Living labs: present and future – Tatiana Fernández

Esquema dels Principis de partida del projecte Lab, espai obert col·laboratiu 4h
Source: First Catlabs Innovation Camp

In Catalonia and throughout Europe, governments are called on to provide new and more effective responses to major societal challenges (population aging, climate change, pollution, mobility, etc.), and must do so, urgently, within a context of limited public resources. Their failure to create effective responses to these challenges and to societal needs has distanced European citizens from the public administration.

In this context, over the last few years we have seen the emergence of spaces for participation and open innovation in which citizens and different entities work together and organise themselves to generate effective responses to societal challenges and needs, often without the participation —or with little participation— on the part of the public administration.

The conference on «Living labs, innovació oberta i universitats» («Living Labs, Open Innovation and Universities»), organised by the University of Barcelona and the European Network of Living Labs (EnoLL), served to demonstrate that there are many players in Catalonia that understand the importance of establishing such spaces for open innovation. Living labs, citizen or social laboratories and digital manufacture facilities, are collaborative spaces for meeting and experimentation that enable stakeholders to tackle complex societal challenges by designing, developing and testing innovative solutions.

Living labs are often established by enterprising citizens and by universities, and are financed by the public administrations, mainly local authorities. However, the Government of Catalonia also supports such initiatives by providing funding through RIS3CAT calls for proposals. At the first call for PECT local territorial projects, funding was awarded to fourteen lab projects. Universities have also financed living labs through OTRI calls for knowledge transfer projects. Similarly, the Government of Catalonia promotes the reorientation of the Punt TIC network towards innovation laboratories that promote the participation and involvement of citizens in designing local public policies and managing public facilities and services in the local sphere.

In this context, we may well ask what role labs can play in the innovation system in Catalonia, particularly since —as demonstrated by the «Living Labs, Open Innovation and Universities conference»— the labs are very diverse, in terms of objectives, thematic area, business model and the type of challenges they seek to respond to.

Living labs offer citizens a gateway to innovation. As such, they are key to democratising innovation and advancing towards a fairer and more innovative, inclusive, sustainable society that empowers citizens.

These labs also play a role in the transfer of knowledge and technology from universities to the territory, not only to companies, but also to government and other types of entity.

And, most importantly, many labs have the necessary focus and capacity to become drivers of change and social transformation, and to promote the transition towards more sustainable economic models that are more respectful and responsible towards both people and the environment.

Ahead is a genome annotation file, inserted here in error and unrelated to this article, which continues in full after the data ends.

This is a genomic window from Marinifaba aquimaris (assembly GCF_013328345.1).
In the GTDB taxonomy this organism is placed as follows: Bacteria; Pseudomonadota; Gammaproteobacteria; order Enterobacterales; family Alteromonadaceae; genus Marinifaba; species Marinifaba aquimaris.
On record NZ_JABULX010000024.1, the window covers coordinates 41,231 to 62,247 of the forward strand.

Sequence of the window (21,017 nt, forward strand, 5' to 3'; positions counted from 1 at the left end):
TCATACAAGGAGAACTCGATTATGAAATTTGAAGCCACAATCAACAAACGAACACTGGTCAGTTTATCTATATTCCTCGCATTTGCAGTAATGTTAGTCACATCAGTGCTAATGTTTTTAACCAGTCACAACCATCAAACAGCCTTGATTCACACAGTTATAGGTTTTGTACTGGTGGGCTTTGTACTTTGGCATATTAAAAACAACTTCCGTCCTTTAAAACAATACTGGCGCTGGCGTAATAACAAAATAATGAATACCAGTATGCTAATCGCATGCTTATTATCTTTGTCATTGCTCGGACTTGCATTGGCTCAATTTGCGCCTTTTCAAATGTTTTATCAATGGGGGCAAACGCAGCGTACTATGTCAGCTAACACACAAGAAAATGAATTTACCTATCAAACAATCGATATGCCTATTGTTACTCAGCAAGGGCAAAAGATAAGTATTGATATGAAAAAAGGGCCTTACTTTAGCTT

Living labs (which do not necessarily have to be physical realities) are spaces for meeting and collaboration where public administrations, companies, research and innovation players and citizens can rethink and co-design innovative responses and solutions to the challenges that face the territory. These are challenges that do not have a single solution but require collective actions and changes in the priorities and ways of doing things of individuals and institutions and, above all, changes in ways of cooperating.

One of the main obstacles to articulating this much needed collaboration are, precisely, differences in perspectives and approaches, since public administrations, companies, universities and civil society all respond to challenges from very different perspectives and interests.

The bureaucracy that dominates our administrations (and our universities) makes it difficult to detect common interests and opportunities to generate shared value through collaboration. In response to this problem, we need to identify and call attention to the barriers that prevent us from articulating this urgently-needed collaboration to respond to problems and challenges that we have clearly identified, to which technological solutions exist and over which there is agreement on the urgent need for and direction of change. Labs are meeting spaces where we can co-design shared agendas that will enable us to respond more effectively to the challenges that face us as a society.

In order to optimise the energy and potential for transformation of these living labs, new narratives, new professional profiles and new work methodologies are needed to promote, through a systemic and holistic approach, the cooperation of stakeholders with very different interests and ways of doing things.

In short, in the present context, in which we need to reinvent public services in the twenty-first century, living labs are more necessary than ever as drivers of change and social transformation.

Tatiana Fernández Sirera

Head of Economic Promotion, Directorate-General for Economic Promotion, Competition and Regulation

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